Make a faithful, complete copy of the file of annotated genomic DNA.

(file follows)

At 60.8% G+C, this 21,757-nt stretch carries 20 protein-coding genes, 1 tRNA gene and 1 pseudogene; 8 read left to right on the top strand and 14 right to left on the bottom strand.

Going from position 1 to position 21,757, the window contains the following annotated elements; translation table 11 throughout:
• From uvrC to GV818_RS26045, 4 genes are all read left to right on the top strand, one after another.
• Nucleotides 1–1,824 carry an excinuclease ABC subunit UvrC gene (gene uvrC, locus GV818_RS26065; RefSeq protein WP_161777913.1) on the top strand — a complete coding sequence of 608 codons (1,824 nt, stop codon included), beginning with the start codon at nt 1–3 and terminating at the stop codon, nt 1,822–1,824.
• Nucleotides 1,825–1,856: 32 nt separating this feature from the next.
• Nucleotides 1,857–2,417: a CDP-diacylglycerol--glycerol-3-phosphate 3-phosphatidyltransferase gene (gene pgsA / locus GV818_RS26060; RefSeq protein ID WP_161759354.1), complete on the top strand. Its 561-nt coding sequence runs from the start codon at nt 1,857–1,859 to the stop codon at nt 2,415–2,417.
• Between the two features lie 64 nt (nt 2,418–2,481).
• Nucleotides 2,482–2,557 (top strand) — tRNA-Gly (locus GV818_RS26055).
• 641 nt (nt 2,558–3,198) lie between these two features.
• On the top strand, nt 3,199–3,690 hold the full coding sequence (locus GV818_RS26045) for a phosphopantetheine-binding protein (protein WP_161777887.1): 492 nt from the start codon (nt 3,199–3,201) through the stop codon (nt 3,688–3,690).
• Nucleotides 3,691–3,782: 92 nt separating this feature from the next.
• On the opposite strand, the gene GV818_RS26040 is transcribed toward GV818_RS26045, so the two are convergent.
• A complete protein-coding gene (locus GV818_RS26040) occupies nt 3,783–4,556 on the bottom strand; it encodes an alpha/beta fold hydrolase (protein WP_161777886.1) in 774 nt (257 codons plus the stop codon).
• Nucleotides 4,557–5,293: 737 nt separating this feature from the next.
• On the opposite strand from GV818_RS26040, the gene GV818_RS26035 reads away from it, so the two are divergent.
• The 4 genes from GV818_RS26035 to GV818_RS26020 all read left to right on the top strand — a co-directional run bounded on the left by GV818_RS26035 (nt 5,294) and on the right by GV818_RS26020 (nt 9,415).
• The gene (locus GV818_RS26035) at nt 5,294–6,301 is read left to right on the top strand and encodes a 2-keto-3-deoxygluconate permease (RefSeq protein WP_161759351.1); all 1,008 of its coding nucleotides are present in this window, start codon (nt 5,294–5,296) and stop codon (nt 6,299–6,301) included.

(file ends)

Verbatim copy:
At 60.8% G+C, this 21,757-nt stretch carries 20 protein-coding genes, 1 tRNA gene and 1 pseudogene; 8 read left to right on the top strand and 14 right to left on the bottom strand.

Going from position 1 to position 21,757, the window contains the following annotated elements; translation table 11 throughout:
• From uvrC to GV818_RS26045, 4 genes are all read left to right on the top strand, one after another.
• Nucleotides 1–1,824 carry an excinuclease ABC subunit UvrC gene (gene uvrC, locus GV818_RS26065; RefSeq protein WP_161777913.1) on the top strand — a complete coding sequence of 608 codons (1,824 nt, stop codon included), beginning with the start codon at nt 1–3 and terminating at the stop codon, nt 1,822–1,824.
• Nucleotides 1,825–1,856: 32 nt separating this feature from the next.
• Nucleotides 1,857–2,417: a CDP-diacylglycerol--glycerol-3-phosphate 3-phosphatidyltransferase gene (gene pgsA / locus GV818_RS26060; RefSeq protein ID WP_161759354.1), complete on the top strand. Its 561-nt coding sequence runs from the start codon at nt 1,857–1,859 to the stop codon at nt 2,415–2,417.
• Between the two features lie 64 nt (nt 2,418–2,481).
• Nucleotides 2,482–2,557 (top strand) — tRNA-Gly (locus GV818_RS26055).
• 641 nt (nt 2,558–3,198) lie between these two features.
• On the top strand, nt 3,199–3,690 hold the full coding sequence (locus GV818_RS26045) for a phosphopantetheine-binding protein (protein WP_161777887.1): 492 nt from the start codon (nt 3,199–3,201) through the stop codon (nt 3,688–3,690).
• Nucleotides 3,691–3,782: 92 nt separating this feature from the next.
• On the opposite strand, the gene GV818_RS26040 is transcribed toward GV818_RS26045, so the two are convergent.
• A complete protein-coding gene (locus GV818_RS26040) occupies nt 3,783–4,556 on the bottom strand; it encodes an alpha/beta fold hydrolase (protein WP_161777886.1) in 774 nt (257 codons plus the stop codon).
• Nucleotides 4,557–5,293: 737 nt separating this feature from the next.
• On the opposite strand from GV818_RS26040, the gene GV818_RS26035 reads away from it, so the two are divergent.
• The 4 genes from GV818_RS26035 to GV818_RS26020 all read left to right on the top strand — a co-directional run bounded on the left by GV818_RS26035 (nt 5,294) and on the right by GV818_RS26020 (nt 9,415).
• The gene (locus GV818_RS26035) at nt 5,294–6,301 is read left to right on the top strand and encodes a 2-keto-3-deoxygluconate permease (RefSeq protein WP_161759351.1); all 1,008 of its coding nucleotides are present in this window, start codon (nt 5,294–5,296) and stop codon (nt 6,299–6,301) included.